To determine the parts of the HMD display that should be blurred and help focus the lenses, a device may use inward-facing IR cameras to gather data about the user’s eyes. Some XR devices may use ML models, such as deep learning, to process eye data to predict where a user is looking. These conclusions inform what parts of the display the model blurs. In the future, XR devices may use algorithms to more accurately measure the distance between a user’s pupils, further improving the crispness of the graphics that appear on the HMD’s display.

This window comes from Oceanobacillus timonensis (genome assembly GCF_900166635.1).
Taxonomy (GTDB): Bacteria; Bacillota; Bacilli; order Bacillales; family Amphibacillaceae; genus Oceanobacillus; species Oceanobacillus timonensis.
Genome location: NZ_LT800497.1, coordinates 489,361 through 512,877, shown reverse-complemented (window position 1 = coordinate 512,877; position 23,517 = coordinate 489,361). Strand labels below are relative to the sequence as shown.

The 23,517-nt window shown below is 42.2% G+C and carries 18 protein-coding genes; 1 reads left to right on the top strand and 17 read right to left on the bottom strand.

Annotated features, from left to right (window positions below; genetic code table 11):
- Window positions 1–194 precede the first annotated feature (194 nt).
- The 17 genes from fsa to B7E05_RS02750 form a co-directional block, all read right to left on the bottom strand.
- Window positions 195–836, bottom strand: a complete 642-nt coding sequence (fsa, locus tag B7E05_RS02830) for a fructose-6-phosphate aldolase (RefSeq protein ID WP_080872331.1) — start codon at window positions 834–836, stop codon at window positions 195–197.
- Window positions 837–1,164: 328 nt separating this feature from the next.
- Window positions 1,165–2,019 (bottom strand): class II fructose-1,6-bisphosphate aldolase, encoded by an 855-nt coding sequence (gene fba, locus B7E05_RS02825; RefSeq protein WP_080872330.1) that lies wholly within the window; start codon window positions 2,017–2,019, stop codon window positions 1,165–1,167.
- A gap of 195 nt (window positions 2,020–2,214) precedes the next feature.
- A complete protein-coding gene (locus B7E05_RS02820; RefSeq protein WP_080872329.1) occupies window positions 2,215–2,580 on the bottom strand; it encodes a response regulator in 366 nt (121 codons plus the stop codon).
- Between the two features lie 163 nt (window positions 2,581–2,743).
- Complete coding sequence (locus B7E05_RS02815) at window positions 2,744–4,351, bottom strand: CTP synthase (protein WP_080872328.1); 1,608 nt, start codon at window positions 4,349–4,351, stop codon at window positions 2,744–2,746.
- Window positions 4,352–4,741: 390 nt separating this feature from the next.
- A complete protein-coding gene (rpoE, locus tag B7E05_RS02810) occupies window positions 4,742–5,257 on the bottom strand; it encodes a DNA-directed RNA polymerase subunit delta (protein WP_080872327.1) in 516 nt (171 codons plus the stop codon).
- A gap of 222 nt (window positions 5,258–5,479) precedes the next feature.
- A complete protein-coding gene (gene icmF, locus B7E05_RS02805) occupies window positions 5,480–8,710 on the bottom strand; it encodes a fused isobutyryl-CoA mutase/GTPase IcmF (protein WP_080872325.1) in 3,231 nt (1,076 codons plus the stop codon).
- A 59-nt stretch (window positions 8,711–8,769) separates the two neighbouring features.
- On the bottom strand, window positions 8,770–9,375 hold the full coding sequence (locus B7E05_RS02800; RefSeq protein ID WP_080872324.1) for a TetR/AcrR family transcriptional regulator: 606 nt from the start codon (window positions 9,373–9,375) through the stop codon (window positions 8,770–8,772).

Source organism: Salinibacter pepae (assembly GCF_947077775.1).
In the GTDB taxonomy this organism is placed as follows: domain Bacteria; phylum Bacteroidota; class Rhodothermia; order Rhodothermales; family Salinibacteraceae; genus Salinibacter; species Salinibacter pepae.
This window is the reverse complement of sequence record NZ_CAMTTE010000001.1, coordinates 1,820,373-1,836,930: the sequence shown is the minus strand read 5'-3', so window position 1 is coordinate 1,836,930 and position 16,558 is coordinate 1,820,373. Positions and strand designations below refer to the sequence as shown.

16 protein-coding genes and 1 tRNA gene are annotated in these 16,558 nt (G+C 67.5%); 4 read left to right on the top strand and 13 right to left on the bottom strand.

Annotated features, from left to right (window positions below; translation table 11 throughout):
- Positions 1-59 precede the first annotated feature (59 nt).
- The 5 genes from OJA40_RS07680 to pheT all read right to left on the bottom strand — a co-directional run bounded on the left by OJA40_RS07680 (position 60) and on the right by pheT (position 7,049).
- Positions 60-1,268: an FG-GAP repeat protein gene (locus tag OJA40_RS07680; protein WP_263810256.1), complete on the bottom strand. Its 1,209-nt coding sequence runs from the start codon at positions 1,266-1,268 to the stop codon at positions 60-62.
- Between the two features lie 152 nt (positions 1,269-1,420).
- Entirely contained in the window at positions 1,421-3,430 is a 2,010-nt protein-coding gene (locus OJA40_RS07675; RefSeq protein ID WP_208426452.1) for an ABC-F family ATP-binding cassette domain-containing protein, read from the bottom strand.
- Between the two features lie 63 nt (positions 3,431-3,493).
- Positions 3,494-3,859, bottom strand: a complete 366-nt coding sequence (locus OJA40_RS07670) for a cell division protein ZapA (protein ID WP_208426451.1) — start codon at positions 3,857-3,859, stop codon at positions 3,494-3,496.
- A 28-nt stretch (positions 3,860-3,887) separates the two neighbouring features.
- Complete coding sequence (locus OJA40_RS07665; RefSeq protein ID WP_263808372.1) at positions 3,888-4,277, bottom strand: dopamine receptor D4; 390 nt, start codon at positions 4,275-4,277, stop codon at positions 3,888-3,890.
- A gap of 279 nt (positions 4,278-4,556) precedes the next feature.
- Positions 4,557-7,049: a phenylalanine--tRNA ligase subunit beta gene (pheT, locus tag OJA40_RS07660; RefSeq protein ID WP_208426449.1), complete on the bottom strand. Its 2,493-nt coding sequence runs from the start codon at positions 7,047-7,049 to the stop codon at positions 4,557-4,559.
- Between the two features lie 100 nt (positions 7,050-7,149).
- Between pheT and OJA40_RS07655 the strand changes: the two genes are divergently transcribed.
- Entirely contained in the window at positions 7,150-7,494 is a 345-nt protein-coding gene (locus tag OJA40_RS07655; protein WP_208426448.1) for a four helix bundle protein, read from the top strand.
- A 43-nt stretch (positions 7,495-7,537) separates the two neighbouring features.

Eye tracking is a subset of a broader category of XR data collection—body tracking. Body tracking captures eye movements (described above), facial expressions, and other body movements, which can help create avatars that reflect a user’s reactions to content and expressions in real-time. Avatars are the person’s representative in a virtual or other artificial environment. Avatars are already featured in popular shared VR experiences, such as VRChat and Horizon Worlds, but several factors limit their realism. Today’s avatars typically do not reflect all of a user’s nonverbal responses and may lack certain appendages, like legs. Going forward, an avatar may mirror a user’s reactions and expressions in real-time. This will enable more realistic social, professional, and personal interactions. For example, in a VR comedy club, a realistic avatar may display facial and other body movements to more effectively deliver or react to a punchline.